This conflicted with aspirations in academic research for wide distribution and accessibility, as vital research was behind expensive paywalls.
The digital revolution
A few decades earlier, the first large-scale computer network, the ARPANET, was developed by the Advanced Research Projects Agency. By 1969, the network enabled messaging between sites and, 4 years later, 30 academic, military, and research institutions were connected from North America and Europe. Thus, the Internet was originally invented to accelerate research by connecting scholars.
The network enabled them to share resources between sites and work towards a common aim despite being in different locations. Arguably, the first practice of open access values occurred on the ARPANET.
In 1971, Michael S. Hart, a student at Illinois, was given the chance to use a mainframe that was connected to the ARPANET. On it, he decided to type up the Declaration of Independence. This was the first e-version of a printed document shared to an online network.
This represented a revolution in knowledge sharing much like the first mass-printed books: texts could be made available for free to anyone with access to the network.
As far back as Ancient Greece, academia revolved around establishing centres of learning that scholars could access and spread the fruits of internationally.
Book printing sped up the spreading of knowledge and helped in establishing more centres of learning across the globe. However, this meant academics were dependent on printers and publishers.
Using the ARPANET, and subsequently the Internet, such a centre could be accessible anywhere, at any time, and by anyone with a computer, thus removing many of the barriers to information. Moreover, it was a way for academics to share their work free from the increasingly expensive subscription-based print model.
Online academic research
There were a few early practitioners of open access values in academia that paved the way. Here are three key examples.
The Public-Access Computer Systems Review
In 1989, the University of Houston Libraries created the PACS Review as an experiment with the new electronic medium. It emulated the style, format, and content of printed journals, but distributed it, at first, via email. The journal’s audience was librarians and those interested in computing applied to the needs of library users.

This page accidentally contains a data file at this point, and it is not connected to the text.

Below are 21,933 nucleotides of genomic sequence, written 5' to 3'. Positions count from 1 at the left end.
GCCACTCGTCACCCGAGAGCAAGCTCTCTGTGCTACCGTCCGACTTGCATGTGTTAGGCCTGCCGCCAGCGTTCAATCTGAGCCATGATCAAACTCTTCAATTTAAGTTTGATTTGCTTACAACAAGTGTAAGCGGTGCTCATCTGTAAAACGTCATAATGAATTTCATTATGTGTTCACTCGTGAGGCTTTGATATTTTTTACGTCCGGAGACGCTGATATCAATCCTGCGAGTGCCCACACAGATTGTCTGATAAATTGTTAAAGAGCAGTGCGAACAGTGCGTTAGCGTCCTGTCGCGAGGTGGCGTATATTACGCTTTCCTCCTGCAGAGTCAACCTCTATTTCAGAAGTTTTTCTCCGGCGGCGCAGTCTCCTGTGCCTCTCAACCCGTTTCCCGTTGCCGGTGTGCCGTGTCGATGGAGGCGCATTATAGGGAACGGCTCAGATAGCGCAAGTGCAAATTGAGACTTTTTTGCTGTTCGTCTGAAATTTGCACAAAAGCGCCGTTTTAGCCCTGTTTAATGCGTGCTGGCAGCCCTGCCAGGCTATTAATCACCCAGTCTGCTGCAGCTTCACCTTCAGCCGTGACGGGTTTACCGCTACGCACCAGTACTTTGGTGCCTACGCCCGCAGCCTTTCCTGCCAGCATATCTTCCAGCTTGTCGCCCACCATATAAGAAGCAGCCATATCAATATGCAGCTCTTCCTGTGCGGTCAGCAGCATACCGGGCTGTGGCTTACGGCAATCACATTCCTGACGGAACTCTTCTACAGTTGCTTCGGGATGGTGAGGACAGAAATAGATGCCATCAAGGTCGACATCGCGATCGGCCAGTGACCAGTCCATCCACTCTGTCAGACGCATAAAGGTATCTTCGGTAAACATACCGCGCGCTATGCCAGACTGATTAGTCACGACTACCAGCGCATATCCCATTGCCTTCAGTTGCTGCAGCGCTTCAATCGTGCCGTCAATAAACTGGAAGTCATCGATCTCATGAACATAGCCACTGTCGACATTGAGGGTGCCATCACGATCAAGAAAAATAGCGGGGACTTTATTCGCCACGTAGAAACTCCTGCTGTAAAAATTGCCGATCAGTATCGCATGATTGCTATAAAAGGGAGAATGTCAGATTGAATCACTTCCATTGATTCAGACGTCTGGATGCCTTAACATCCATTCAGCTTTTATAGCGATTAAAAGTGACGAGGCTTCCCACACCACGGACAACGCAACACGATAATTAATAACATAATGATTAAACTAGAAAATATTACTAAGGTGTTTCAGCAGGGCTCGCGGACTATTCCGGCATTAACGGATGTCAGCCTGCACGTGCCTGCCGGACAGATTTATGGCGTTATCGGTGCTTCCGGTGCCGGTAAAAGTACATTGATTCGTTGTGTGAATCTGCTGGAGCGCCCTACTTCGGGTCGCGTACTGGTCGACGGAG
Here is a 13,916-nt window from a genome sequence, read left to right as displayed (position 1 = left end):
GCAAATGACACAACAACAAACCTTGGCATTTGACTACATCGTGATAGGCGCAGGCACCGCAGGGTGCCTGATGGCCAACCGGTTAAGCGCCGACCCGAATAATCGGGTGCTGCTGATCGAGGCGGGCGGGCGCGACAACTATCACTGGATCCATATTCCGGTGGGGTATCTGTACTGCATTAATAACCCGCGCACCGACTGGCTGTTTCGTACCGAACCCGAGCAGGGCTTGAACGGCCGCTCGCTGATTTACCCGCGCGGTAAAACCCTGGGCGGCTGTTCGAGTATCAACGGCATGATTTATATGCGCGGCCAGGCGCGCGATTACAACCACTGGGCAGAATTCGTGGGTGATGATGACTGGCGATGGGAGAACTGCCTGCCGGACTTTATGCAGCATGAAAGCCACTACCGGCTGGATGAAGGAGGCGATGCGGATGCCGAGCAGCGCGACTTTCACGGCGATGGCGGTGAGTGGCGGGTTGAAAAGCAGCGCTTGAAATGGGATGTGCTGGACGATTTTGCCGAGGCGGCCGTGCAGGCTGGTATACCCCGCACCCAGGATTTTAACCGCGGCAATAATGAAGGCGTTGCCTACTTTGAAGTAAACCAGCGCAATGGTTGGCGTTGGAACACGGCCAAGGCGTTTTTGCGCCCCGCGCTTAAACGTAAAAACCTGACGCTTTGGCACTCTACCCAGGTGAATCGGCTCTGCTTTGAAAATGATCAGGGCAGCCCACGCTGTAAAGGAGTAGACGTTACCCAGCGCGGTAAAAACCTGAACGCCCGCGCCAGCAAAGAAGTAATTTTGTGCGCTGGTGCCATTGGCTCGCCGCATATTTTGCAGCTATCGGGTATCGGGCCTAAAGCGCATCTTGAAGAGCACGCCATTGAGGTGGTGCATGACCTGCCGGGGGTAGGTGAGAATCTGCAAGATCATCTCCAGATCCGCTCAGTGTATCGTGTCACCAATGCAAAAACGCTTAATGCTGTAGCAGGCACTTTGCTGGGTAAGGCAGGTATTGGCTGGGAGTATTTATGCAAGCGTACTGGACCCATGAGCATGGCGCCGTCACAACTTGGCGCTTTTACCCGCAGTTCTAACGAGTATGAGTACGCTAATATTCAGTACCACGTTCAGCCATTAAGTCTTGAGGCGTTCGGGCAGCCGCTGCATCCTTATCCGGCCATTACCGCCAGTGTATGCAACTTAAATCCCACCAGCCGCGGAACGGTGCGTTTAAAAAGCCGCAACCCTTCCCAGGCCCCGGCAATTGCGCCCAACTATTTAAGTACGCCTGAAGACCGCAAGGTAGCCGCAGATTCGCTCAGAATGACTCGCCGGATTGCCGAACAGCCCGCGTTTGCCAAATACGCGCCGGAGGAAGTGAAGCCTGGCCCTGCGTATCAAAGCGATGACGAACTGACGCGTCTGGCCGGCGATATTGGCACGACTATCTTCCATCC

In 1991, the first free scientific online archive, arXiv, went online. It began as an email list for physics preprints. But, to reduce the number of emails, arXiv became a central online repository. This means researchers can self-archive their results and receive feedback quickly. Research can then be used and built upon instantly and for free.
In 2022, arXiv reached two million papers.
In 1996, there were less than 40 e-journals of any kind. MDPI, in collaboration with Springer Verlag, created Molecules, one of the first electronic chemistry journals. MDPI was first established to enable the deposit and exchange of rare molecular and biomolecular research samples. Materials aimed to support this by documenting the chemicals in the MDPI collection.
Since then, it has consistently been the leading open access publication in Organic Chemistry. It’s expanded to include over 25 sections and, in 2019, it published its 20,000th paper.
Open access values
These three examples used the Internet to share information for free online.
The Internet reduced the costs of, increased access to, and sped up the publishing of academic research. Given that academic research has always strived towards collaboration and knowledge sharing, these are all benefits, and open access is simply the culmination of these ideas in practice.
If you want to learn further details about open access, see our article “Key Moments in the history of Open Access”.
Simply, open access values are not a break from tradition. They are a natural evolution of academic values enabled by technology. The Library of Alexandria was a centre of knowledge in the ancient period, but now, this centre is accessible anywhere and at any time. All that’s left is ensuring that it is accessible to anyone, which open access aims to do.